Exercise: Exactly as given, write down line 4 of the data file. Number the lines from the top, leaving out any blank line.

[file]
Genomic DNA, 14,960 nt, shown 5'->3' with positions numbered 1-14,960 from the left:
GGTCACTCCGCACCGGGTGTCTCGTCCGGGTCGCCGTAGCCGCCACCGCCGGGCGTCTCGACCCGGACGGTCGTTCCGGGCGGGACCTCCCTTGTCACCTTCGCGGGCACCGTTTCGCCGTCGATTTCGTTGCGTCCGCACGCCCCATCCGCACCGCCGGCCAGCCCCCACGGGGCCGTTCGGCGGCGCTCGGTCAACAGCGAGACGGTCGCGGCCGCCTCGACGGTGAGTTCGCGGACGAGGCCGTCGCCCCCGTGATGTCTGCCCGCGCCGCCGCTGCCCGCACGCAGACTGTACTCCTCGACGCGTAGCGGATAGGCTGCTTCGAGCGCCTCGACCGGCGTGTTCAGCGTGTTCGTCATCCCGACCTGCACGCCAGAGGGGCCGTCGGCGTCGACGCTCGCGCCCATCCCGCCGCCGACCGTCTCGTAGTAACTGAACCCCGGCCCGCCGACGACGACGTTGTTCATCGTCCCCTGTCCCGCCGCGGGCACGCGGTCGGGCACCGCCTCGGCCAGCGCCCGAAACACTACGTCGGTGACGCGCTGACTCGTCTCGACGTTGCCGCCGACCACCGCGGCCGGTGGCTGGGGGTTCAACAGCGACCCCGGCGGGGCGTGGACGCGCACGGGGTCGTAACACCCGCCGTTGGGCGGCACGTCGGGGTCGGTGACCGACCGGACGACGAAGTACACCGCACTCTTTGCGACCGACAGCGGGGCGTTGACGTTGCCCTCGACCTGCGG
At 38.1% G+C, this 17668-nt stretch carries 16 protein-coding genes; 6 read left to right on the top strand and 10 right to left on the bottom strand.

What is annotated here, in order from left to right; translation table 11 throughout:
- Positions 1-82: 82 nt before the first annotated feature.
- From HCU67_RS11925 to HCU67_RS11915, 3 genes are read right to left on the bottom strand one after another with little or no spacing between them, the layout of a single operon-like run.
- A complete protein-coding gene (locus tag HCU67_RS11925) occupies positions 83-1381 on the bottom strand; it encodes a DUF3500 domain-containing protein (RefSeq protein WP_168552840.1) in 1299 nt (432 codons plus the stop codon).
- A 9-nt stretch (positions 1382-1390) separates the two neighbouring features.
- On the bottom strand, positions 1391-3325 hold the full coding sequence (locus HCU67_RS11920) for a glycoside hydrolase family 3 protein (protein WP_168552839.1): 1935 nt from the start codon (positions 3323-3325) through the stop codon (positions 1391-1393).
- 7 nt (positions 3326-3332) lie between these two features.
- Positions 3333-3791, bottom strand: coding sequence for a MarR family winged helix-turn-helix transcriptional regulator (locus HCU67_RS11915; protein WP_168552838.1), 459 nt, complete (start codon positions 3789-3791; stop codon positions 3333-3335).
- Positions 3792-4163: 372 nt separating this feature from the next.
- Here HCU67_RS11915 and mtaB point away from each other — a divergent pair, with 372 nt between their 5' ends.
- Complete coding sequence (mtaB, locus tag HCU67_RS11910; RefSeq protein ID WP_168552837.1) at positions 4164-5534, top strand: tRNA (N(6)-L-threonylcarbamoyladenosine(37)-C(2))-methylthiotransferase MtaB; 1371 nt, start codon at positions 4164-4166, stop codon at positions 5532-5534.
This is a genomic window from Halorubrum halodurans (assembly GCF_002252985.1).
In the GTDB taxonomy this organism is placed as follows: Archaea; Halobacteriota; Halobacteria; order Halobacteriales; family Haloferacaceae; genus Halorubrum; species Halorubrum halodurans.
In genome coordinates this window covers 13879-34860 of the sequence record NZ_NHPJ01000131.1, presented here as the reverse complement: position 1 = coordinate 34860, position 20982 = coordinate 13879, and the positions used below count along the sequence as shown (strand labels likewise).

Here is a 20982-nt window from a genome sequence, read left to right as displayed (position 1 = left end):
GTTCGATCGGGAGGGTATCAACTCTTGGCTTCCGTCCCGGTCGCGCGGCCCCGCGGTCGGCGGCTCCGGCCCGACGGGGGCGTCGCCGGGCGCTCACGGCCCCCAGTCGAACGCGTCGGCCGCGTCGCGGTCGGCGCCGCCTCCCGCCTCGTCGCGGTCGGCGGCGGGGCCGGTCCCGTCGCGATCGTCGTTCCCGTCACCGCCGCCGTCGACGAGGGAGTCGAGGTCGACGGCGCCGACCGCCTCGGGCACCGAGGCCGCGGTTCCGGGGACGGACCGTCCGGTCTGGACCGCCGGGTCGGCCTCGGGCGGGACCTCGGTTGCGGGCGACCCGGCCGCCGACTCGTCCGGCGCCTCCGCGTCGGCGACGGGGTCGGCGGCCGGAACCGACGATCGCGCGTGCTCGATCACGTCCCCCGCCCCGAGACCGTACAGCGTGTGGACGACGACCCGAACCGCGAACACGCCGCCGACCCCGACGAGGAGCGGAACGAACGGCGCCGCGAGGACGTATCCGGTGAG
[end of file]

What is annotated here, in order from left to right; translation table 11 throughout: